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Experiences of over-the-counter codeine misusers and accounts of recovery: A qualitative study in Tasmania, Australia


Kirschbaum, MA and Barnett, T and Cross, M, Experiences of over-the-counter codeine misusers and accounts of recovery: A qualitative study in Tasmania, Australia, Drug and Alcohol Review, 39 pp. 879-887. ISSN 0959-5236 (2020) [Refereed Article]

Copyright Statement

Copyright 2020 Australasian Professional Society on Alcohol and other Drugs

DOI: doi:10.1111/dar.13081


Introduction and Aims: There is international concern about misuse of over-the-counter (OTC) codeine, yet few studies have reported the perspectives of misusers themselves. This study explored the experience of OTC codeine misuse and recovery in Tasmania, Australia.

Design and Methods: Semi-structured telephone interviews were conducted with 15 self-identified long-term users of OTC codeine. The interview guide prompted responses about reasons for codeine use, positive and negative impacts, recovery, identity and codeine accessibility. Transcripts were analysed abductively using qualitative content analysis. Categories that emerged from misuser accounts were aligned to three broad temporal phases: (i) transition to misuse; (ii) growing awareness; and (iii) towards recovery.

Results: Salient features of the misuse experience included: initial use for the self-treatment of physical pain; ongoing use to self-medicate physical pain, stress or mental health conditions; a perception of safety of OTC codeine; an insidious transition from use to misuse; growing awareness of a problem over time; support provided by family, friends and the internet; recovery through self-change; and recognition that recovery is an ongoing process.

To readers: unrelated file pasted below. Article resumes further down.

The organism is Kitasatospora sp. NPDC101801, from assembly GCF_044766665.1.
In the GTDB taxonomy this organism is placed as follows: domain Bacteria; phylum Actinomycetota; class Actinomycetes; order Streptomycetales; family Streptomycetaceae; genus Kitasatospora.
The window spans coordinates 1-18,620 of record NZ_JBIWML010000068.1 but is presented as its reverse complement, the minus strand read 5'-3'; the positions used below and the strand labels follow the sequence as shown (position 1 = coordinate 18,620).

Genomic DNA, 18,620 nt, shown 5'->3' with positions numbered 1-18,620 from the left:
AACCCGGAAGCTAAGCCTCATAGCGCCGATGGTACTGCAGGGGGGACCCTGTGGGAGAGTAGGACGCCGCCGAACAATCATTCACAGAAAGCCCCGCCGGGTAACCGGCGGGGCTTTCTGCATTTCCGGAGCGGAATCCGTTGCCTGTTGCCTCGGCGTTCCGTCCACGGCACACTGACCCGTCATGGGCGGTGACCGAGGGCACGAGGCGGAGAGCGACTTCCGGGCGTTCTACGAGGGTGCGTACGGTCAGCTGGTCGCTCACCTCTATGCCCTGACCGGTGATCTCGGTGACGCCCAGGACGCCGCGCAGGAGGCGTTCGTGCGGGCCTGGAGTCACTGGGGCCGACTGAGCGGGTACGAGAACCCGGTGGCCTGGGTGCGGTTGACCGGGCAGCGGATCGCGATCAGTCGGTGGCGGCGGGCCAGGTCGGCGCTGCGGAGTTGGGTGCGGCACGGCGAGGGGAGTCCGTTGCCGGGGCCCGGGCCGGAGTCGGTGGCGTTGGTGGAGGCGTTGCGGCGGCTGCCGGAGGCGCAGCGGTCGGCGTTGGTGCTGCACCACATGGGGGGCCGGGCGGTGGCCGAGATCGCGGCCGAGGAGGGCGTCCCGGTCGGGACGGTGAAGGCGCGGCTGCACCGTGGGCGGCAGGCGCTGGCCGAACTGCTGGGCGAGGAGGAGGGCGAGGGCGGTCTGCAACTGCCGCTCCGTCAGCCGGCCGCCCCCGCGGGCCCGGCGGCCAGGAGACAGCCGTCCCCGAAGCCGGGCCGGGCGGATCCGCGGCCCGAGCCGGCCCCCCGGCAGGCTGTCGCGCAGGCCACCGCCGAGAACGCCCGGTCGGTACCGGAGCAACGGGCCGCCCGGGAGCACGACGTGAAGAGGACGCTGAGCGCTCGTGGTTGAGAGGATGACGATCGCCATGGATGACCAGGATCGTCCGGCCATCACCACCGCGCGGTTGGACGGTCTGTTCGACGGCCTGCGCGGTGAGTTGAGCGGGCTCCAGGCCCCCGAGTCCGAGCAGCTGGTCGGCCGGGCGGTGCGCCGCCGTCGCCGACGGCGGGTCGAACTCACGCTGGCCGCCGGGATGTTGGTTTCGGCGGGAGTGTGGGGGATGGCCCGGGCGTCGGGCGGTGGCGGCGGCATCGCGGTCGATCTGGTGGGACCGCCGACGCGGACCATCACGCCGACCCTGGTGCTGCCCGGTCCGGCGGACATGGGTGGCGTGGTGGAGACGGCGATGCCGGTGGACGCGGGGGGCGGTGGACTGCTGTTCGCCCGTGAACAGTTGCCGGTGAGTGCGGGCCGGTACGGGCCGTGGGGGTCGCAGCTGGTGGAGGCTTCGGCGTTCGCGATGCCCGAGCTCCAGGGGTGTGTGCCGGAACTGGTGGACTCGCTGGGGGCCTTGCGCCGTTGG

Discussion and Conclusions: Knowledge and understanding of the experience of OTC codeine misuse and recovery is critical to inform and tailor approaches to prevention and intervention. The findings suggest that strategies to improve the management of pain, stress and mental health, raise self-awareness of problematic use and potential for self-change, and increase social and web-based supports, should be considered when designing health policy initiatives that aim to reduce misuse.

Item Details

Item Type:Refereed Article
Keywords:codeine, substance abuse, qualitative research, addiction, recovery
Research Division:Biomedical and Clinical Sciences
Research Group:Pharmacology and pharmaceutical sciences
Research Field:Clinical pharmacology and therapeutics
Objective Division:Health
Objective Group:Public health (excl. specific population health)
Objective Field:Public health (excl. specific population health) not elsewhere classified
UTAS Author:Kirschbaum, MA (Mrs Melissa Kirschbaum)
UTAS Author:Barnett, T (Associate Professor Tony Barnett)
UTAS Author:Cross, M (Dr Merylin Cross)
ID Code:138883
Year Published:2020
Deposited By:UTAS Centre for Rural Health
Deposited On:2020-05-07
Last Modified:2021-06-21

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